There are 92 named mountains in Tanzawa Mountains. The highest and the most prominent mountain is Mt. Mishotai (1,685m).
Due to their position in the North-West part of Kanagawa Prefecture, they are also named “The Kanagawa Roof”(Kanagawa no Yane - 神奈川の屋根).
Since Kanawaga Prefecture borders with Tokyo, Tanzawa mountains are the most easily reachable outdoor destination for the weekenders coming from the capital and, together with the Okuchichibu Mountains, they constitute the backbone of the Kantō mountain region. They extend until the borders of Shizuoka Prefecture and Yamanashi Prefecture.
Strictly speaking, the Tanzawa mountains are not a proper mountain range, but a big mountainous area including different minor mountain ranges, all originated from undersea volcanos and mostly belonging to the Tanzawa Ōyama Quasi-National Park.
The Tanzawa Mountains
A peculiar feature of this range concerns their toponymy. In fact, the usual character 山 ‘yama’ and 岳 ‘dake’ appearing in Japanese mountain names like 富士山 ‘Fuji-san’, 朝日岳‘Asahi-dake’, 御嶽山 ‘Ontake-san’ etc. in the Tanzawa Mountains appear rather seldom. Instead, they are substituted by 丸 ‘maru’, 次 ‘tsugi’ or 塔 ‘to’, like in 檜洞丸 ‘Hinokihoramaru’, 畦ヶ丸 ‘Azegamaru’, 姫次‘Himetsugi’ or 二ノ塔 ‘Ninotō’, just to give one example.
Once characterized by the abundance of greenery and animal species, the area is currently suffering from inexorable disappearing of the endemic flora and fauna. Plants are progressively dying out due to the intense air pollution. Most of the mountaintops used to covered so densely by majestic beeches so that nothing could be seen above them. Now there is a clear view of the sky.
The Tanzawa Mountains are particularly appreciated by locals and, even if the area may not appear in foreign tourist guides, the majority of the trails are well-tracked and perfectly maintained. Also, the difficulty level spans from soft ascents to adventurous trails.
The only thing you must pay attention to is the Yamabiru, an endemic species of leeches, particularly prolific on the Eastern side of this range. Since they are not venomous, but quite annoying, in case of a bite disinfecting the wound and stopping the bleeding will be enough. Bears are among other potentially human-unfriendly creatures dwelling these peaks, but a close encounter with one of them is usually not likely to happen.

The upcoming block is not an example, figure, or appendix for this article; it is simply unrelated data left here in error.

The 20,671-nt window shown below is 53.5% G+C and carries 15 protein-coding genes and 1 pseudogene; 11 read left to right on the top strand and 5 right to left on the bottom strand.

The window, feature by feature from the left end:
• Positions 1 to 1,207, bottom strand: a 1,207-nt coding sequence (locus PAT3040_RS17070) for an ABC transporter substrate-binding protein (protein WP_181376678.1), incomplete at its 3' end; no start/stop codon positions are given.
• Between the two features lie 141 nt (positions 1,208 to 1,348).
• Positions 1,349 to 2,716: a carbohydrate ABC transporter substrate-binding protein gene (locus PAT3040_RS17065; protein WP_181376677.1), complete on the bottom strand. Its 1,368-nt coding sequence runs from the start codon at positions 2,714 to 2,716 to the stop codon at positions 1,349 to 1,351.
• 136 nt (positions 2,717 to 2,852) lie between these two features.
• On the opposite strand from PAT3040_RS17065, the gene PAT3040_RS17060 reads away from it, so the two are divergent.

This is the most relevant spot of the area since it works as an access point to all the major peaks of the range. After reaching it from Hadano city, you will be able to ascent to Mt. Ōyama (1,252m) and then go back to Minoge in 4h. A longer hiking route feasible in 7h leads to Okura after you have enjoyed the stunning view from Mt. Ninoto (1,144m), Mt. Sannoto (1,206m) and Mt. Tō (1,490m). This is mainly a panoramic trail, one of the best paths to admire Mt. Fuji. The trail may present some difficult spans. Also, you must pay attention to take the right way at the junction with Bodai Pass. However, even if you take the wrong way you can reach Mt. Tō from Bodai Pass as well.
Mount Fuji, Yabitsu pass.
Tanzawa mountains were worshipped by the Shugendō sect as sacred places. For this reason, it is quite common to find shrines and cult objects along the way on these peaks. In particular, Mt. Ōyama has been worshipped by local farmers as a source of rainfalls. If you like pilgrimage-hikes, you will definitely enjoy a visit to Oyama Temple and Afuri Shrine, with their numerous statues and symbols of rains, storms, and thunders. The shrine is a required stop and it can be reached both on foot and by cable car. If you choose to rely on your legs, it will take 4h to reach the mountaintop and get to the shrine. In the second case, the entire course is feasible in 2.5h. Along the way, there are a panoramic spot, a waterfall and a hinoki tree dedicated to married couples. As on many sacred mountains, among a wide range of trails, there are also an Otoko zaka (male trail) and an Onna zaka (female trail). Usually, the Onna zaka is a wilder trail with a dirt track traversing the depth of a forest but it is also located on the easier side of a mountain, while the Otoko zaka is a more enduring and majestic trail, located on the steeper side of a mountain.